(Worldwide gross - $11.9 million)
(Budget - $9 million)
10. “Ocean’s Thirteen”
(Weekend domestic gross - $3.5 million)
(Worldwide gross - $250.3 million)
(Budget - N/A)

2007 Year-To-Date
1. “Pirates of the Caribbean: At World’s End”

(Worldwide gross - $911.1 million)
(Budget - $300 million)
2. “Spider-Man 3”
(Worldwide gross - $884.4 million)
(Budget - $258 million)
3. “Shrek the Third”
(Worldwide gross - $642.5 million)
(Budget - $160 million)
4. “300”
(Worldwide gross - $454.2 million)
(Budget - $65 million)
5. “Transformers”
(Worldwide gross - $262.5 million)
(Budget - $150 million)
6. “Wild Hogs”
(Worldwide gross - $250.7 million)
(Budget - N/A)
7. “Ocean’s Thirteen”
(Worldwide gross - $250.3 million)
(Budget - N/A)
8. “Ghost Rider”
(Worldwide gross - $228.5 million)
(Budget - $110 million)
9. “Fantastic Four: Rise of the Silver Surfer”
(Worldwide gross - $206.9 million)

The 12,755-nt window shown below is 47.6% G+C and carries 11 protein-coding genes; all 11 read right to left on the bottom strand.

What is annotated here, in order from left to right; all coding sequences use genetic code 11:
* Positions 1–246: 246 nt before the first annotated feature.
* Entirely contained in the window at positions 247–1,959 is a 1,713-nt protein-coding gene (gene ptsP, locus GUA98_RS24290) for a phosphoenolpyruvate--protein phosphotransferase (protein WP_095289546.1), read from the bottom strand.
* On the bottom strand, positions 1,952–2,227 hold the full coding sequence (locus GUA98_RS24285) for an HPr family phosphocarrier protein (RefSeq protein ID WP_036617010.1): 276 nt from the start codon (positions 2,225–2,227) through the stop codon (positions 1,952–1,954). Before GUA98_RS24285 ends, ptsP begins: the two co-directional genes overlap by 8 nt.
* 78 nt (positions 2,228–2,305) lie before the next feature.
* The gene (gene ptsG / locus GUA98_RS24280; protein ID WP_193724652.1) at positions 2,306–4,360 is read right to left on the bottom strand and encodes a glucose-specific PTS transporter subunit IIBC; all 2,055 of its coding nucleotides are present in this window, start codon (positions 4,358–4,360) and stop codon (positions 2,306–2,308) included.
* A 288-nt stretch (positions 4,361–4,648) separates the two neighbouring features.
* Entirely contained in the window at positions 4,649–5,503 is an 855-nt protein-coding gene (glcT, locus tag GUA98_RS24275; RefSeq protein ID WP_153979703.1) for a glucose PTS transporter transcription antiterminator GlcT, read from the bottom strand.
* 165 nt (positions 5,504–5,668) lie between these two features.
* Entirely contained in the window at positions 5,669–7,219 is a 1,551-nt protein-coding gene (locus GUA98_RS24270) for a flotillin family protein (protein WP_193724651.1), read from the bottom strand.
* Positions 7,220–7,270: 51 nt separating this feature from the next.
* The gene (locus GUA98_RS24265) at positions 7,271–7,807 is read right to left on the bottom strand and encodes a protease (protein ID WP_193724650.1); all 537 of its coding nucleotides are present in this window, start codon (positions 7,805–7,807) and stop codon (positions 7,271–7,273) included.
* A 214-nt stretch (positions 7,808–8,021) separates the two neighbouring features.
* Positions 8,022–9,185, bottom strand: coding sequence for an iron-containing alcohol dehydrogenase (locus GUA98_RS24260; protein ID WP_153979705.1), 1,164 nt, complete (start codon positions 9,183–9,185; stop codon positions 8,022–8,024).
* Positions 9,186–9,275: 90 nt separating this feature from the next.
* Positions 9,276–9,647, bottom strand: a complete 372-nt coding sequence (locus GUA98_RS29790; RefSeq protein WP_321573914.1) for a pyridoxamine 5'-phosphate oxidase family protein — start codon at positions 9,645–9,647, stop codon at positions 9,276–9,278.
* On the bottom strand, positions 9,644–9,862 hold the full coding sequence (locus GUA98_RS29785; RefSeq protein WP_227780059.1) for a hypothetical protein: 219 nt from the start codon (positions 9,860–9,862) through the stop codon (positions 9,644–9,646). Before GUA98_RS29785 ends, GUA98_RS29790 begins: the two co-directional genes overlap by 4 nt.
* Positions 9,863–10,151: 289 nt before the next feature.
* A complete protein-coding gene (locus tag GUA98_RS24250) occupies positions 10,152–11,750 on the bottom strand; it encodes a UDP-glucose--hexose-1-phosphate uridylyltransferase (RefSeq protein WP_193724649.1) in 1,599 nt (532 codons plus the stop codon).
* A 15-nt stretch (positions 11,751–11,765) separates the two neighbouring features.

(Budget - $130 million)
10. “Mr. Bean’s Holiday”
(Worldwide gross - $184.5 million)
(Budget - N/A)

Wednesday, July 04, 2007

Movie Review: "Ocean's Thirteen"


Starring George Clooney, Brad Pitt, Matt Damon, Andy Garcia, Don Cheadle, Bernie Mac, Ellen Barkin and Al Pacino
Directed by Steven Soderbergh

Official Web site

It’s good to be back in Las Vegas.

At least that’s what the cast and crew (and subsequently, the audience) should be saying about “Ocean’s Thirteen,” the caper film franchise starring George Clooney, Brad Pitt, Matt Damon and company.

After a very entertaining stint in Vegas in 2001’s “Ocean’s Eleven,” its 2004 sequel turned off some critics and fans with its European sojourn and overly self-pleased tone. But now the gang is back in Sin City with a movie that, while not as fun and fresh as the first film, still steps lively and is quite enjoyable to watch.